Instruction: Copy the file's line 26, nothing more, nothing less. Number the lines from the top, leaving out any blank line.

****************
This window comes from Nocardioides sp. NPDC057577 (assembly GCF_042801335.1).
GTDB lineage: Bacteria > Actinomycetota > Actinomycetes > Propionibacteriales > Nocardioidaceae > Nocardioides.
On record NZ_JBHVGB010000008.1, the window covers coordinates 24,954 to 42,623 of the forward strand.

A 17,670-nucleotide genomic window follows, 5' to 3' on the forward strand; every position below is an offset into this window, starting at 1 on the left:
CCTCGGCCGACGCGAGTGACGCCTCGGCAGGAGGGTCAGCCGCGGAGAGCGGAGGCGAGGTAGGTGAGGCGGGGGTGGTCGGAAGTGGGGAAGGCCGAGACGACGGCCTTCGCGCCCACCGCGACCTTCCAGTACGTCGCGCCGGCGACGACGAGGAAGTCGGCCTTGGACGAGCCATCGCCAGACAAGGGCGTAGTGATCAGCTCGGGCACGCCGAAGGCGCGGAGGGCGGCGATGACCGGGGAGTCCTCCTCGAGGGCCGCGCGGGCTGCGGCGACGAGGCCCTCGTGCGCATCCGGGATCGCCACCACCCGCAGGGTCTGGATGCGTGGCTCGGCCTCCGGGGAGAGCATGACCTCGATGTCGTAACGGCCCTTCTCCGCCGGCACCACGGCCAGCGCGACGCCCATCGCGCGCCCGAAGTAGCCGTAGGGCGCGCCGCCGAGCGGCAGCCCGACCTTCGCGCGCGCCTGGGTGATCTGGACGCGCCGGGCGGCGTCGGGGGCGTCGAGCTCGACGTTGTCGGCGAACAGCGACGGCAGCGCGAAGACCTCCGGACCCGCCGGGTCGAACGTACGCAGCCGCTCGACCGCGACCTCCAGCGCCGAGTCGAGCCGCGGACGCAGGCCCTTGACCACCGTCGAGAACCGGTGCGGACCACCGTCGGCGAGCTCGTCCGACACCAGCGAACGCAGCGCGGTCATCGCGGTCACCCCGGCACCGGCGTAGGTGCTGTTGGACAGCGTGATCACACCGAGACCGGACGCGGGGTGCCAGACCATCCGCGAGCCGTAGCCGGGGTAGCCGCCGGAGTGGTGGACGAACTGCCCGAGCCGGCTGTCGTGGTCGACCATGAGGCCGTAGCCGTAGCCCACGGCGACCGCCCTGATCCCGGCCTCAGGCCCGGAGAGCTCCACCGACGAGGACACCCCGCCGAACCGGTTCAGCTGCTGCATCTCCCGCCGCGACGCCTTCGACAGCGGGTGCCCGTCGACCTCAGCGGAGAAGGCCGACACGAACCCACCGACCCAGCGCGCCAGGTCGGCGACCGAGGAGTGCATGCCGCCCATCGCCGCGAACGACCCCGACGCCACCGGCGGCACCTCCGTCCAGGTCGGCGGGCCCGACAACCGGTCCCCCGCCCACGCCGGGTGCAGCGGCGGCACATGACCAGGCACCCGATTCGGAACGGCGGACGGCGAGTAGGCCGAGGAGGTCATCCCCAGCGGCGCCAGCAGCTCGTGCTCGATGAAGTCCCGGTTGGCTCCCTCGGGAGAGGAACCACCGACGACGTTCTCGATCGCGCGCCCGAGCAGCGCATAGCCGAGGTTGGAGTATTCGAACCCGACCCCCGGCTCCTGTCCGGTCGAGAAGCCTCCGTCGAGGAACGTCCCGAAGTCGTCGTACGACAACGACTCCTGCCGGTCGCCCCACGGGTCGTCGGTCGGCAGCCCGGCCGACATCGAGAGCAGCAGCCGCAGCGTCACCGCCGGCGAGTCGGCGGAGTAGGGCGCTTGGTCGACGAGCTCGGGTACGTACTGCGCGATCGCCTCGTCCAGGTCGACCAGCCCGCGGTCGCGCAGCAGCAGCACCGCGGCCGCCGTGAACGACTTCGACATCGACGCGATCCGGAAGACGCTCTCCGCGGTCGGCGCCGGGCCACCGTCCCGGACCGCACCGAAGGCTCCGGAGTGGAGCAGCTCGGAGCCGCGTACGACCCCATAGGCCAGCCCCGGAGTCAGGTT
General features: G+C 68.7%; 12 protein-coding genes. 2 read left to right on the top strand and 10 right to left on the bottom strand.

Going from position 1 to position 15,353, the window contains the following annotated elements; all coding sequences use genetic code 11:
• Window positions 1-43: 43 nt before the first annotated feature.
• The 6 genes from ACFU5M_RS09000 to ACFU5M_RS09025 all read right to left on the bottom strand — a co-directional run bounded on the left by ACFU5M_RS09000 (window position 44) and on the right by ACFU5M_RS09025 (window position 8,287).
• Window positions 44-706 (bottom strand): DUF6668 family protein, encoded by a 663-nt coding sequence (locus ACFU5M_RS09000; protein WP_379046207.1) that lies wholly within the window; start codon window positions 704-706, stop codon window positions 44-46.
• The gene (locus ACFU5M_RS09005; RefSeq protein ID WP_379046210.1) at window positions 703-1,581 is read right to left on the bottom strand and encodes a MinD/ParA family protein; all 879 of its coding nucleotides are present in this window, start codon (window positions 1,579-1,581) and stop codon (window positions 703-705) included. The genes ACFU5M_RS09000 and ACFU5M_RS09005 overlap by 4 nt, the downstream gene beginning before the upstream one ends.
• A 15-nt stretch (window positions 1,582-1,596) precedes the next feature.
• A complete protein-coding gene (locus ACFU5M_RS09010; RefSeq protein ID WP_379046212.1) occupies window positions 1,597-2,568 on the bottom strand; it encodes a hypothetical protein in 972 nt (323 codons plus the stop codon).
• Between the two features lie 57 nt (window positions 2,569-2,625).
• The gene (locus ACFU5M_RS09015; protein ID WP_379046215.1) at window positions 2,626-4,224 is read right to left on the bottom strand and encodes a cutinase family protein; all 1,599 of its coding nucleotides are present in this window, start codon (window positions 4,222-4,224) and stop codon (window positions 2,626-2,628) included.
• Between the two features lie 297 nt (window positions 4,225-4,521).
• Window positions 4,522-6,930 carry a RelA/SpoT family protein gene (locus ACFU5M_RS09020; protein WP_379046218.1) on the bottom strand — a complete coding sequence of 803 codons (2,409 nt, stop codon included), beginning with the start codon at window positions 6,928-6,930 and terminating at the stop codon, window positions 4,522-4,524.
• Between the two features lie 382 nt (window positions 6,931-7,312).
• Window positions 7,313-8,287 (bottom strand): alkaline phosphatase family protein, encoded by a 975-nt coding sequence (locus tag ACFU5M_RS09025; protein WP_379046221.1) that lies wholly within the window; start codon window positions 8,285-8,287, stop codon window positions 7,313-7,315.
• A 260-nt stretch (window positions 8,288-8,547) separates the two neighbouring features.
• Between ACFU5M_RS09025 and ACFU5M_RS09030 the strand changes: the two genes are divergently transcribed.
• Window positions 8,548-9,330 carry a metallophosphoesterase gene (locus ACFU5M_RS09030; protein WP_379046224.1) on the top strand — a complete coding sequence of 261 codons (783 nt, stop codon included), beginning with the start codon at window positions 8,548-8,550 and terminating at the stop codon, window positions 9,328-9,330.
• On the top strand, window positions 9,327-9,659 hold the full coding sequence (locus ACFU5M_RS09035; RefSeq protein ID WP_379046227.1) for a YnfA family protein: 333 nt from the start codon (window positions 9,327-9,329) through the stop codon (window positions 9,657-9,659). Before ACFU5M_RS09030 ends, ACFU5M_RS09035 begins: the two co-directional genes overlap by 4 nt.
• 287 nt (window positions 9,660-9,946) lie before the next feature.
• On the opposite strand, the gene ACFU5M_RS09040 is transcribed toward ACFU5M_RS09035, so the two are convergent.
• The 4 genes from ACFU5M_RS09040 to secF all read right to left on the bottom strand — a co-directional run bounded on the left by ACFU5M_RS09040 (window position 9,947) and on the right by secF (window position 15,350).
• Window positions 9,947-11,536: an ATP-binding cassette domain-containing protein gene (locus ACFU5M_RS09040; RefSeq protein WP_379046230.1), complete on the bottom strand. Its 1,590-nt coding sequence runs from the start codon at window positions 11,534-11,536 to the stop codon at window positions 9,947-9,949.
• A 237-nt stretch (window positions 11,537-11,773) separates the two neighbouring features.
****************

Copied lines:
• The 4 genes from ACFU5M_RS09040 to secF all read right to left on the bottom strand — a co-directional run bounded on the left by ACFU5M_RS09040 (window position 9,947) and on the right by secF (window position 15,350).